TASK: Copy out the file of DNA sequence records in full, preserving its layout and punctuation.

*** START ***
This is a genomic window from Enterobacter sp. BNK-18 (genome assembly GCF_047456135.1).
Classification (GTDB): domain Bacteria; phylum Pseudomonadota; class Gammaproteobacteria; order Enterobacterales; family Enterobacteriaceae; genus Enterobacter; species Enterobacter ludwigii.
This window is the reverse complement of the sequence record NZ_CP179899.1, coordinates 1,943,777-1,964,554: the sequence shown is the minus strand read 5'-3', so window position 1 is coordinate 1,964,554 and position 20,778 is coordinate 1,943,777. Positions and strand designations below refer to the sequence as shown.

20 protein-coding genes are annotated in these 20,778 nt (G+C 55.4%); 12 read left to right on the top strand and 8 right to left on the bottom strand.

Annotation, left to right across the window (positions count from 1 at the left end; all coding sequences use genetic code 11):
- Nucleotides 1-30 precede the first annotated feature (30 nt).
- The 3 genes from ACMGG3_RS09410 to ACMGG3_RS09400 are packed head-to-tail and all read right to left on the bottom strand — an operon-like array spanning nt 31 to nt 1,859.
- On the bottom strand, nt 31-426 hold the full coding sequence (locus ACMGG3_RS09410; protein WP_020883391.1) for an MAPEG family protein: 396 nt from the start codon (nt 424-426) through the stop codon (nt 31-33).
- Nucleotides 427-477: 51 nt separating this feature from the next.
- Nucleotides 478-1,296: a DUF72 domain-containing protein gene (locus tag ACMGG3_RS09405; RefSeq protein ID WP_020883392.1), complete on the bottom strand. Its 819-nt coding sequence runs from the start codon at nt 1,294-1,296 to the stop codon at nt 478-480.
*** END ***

This is a genomic window from Enterobacter sp. BNK-18 (genome assembly GCF_047456135.1).
Classification (GTDB): domain Bacteria; phylum Pseudomonadota; class Gammaproteobacteria; order Enterobacterales; family Enterobacteriaceae; genus Enterobacter; species Enterobacter ludwigii.
This window is the reverse complement of the sequence record NZ_CP179899.1, coordinates 1,943,777-1,964,554: the sequence shown is the minus strand read 5'-3', so window position 1 is coordinate 1,964,554 and position 20,778 is coordinate 1,943,777. Positions and strand designations below refer to the sequence as shown.

20 protein-coding genes are annotated in these 20,778 nt (G+C 55.4%); 12 read left to right on the top strand and 8 right to left on the bottom strand.

Annotation, left to right across the window (positions count from 1 at the left end; all coding sequences use genetic code 11):
- Nucleotides 1-30 precede the first annotated feature (30 nt).
- The 3 genes from ACMGG3_RS09410 to ACMGG3_RS09400 are packed head-to-tail and all read right to left on the bottom strand — an operon-like array spanning nt 31 to nt 1,859.
- On the bottom strand, nt 31-426 hold the full coding sequence (locus ACMGG3_RS09410; protein WP_020883391.1) for an MAPEG family protein: 396 nt from the start codon (nt 424-426) through the stop codon (nt 31-33).
- Nucleotides 427-477: 51 nt separating this feature from the next.
- Nucleotides 478-1,296: a DUF72 domain-containing protein gene (locus tag ACMGG3_RS09405; RefSeq protein ID WP_020883392.1), complete on the bottom strand. Its 819-nt coding sequence runs from the start codon at nt 1,294-1,296 to the stop codon at nt 478-480.